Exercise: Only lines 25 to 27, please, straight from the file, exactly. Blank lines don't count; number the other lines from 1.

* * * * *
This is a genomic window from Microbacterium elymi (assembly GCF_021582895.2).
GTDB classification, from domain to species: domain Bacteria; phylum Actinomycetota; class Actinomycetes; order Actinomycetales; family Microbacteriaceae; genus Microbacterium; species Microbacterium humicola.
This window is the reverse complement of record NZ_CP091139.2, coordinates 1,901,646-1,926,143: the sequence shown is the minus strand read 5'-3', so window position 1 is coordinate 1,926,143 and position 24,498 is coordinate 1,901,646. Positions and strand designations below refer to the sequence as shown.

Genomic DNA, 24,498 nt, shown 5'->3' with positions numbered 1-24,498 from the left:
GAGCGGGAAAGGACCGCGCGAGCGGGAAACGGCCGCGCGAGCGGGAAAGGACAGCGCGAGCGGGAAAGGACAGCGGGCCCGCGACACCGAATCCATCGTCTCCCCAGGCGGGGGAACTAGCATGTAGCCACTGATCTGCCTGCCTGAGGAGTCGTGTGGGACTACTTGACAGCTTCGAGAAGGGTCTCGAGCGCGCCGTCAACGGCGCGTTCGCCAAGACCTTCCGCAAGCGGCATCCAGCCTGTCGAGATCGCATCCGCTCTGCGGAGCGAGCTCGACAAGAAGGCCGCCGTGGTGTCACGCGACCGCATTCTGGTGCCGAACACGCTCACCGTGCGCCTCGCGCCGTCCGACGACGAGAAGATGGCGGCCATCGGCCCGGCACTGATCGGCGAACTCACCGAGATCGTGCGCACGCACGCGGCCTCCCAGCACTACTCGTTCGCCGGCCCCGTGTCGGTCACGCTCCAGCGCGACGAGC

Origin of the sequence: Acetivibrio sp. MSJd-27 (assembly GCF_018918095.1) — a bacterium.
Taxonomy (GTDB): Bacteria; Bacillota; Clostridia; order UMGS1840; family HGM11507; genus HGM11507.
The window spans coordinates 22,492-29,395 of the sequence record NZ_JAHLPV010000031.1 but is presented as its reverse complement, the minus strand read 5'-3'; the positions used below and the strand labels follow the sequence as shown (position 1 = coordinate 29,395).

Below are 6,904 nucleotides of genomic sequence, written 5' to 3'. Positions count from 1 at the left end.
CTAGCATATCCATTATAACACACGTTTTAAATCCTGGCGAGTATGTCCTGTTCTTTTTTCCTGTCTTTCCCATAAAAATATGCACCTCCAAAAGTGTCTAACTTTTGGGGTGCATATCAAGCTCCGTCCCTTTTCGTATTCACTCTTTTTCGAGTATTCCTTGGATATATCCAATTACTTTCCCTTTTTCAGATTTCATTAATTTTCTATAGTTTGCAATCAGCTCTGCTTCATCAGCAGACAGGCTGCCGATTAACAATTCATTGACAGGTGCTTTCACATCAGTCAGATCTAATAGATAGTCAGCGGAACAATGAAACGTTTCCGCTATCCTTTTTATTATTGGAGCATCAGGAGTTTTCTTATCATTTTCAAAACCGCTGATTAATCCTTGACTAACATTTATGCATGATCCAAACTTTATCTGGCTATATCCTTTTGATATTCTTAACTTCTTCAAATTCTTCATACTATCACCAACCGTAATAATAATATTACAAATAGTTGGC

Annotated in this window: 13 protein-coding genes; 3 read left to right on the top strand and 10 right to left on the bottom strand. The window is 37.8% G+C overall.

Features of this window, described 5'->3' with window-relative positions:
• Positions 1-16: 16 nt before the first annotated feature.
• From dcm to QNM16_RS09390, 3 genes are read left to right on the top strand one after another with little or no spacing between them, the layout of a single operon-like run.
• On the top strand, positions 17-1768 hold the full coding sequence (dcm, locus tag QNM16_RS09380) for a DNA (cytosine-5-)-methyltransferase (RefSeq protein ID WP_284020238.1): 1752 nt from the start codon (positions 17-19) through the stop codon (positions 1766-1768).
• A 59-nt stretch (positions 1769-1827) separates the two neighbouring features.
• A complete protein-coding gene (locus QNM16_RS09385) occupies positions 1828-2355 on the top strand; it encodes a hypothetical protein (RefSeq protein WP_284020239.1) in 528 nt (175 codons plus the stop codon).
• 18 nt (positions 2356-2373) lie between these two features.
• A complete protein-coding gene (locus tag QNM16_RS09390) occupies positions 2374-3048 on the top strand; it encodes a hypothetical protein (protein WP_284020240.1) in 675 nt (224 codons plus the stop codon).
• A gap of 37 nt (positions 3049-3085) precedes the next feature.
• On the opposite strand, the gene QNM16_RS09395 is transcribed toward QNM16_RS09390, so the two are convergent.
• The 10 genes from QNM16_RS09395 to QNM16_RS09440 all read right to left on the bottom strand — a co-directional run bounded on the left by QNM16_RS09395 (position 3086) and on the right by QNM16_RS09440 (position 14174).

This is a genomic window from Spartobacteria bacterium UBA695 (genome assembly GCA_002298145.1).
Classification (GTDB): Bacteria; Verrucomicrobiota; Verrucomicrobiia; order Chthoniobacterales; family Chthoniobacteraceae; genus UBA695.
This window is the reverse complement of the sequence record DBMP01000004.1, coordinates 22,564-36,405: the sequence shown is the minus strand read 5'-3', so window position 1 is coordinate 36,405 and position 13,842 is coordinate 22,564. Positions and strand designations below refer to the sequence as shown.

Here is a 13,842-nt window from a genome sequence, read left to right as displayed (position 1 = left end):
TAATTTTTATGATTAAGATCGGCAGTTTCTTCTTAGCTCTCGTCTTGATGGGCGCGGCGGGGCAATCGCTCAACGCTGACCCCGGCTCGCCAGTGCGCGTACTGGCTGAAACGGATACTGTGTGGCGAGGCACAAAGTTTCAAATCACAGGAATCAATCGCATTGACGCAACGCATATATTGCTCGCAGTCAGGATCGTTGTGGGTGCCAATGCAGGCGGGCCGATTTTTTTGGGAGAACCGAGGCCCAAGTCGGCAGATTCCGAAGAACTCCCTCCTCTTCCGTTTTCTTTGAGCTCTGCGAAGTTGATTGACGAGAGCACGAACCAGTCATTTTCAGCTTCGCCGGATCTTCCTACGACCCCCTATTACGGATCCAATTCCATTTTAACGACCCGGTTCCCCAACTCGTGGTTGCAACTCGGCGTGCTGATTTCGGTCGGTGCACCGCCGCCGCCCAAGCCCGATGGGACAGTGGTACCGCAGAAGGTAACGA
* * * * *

This window is the reverse complement of the sequence record DBMP01000004.1, coordinates 22,564-36,405: the sequence shown is the minus strand read 5'-3', so window position 1 is coordinate 36,405 and position 13,842 is coordinate 22,564. Positions and strand designations below refer to the sequence as shown.

Here is a 13,842-nt window from a genome sequence, read left to right as displayed (position 1 = left end):
TAATTTTTATGATTAAGATCGGCAGTTTCTTCTTAGCTCTCGTCTTGATGGGCGCGGCGGGGCAATCGCTCAACGCTGACCCCGGCTCGCCAGTGCGCGTACTGGCTGAAACGGATACTGTGTGGCGAGGCACAAAGTTTCAAATCACAGGAATCAATCGCATTGACGCAACGCATATATTGCTCGCAGTCAGGATCGTTGTGGGTGCCAATGCAGGCGGGCCGATTTTTTTGGGAGAACCGAGGCCCAAGTCGGCAGATTCCGAAGAACTCCCTCCTCTTCCGTTTTCTTTGAGCTCTGCGAAGTTGATTGACGAGAGCACGAACCAGTCATTTTCAGCTTCGCCGGATCTTCCTACGACCCCCTATTACGGATCCAATTCCATTTTAACGACCCGGTTCCCCAACTCGTGGTTGCAACTCGGCGTGCTGATTTCGGTCGGTGCACCGCCGCCGCCCAAGCCCGATGGGACAGTGGTACCGCAGAAGGTAACGA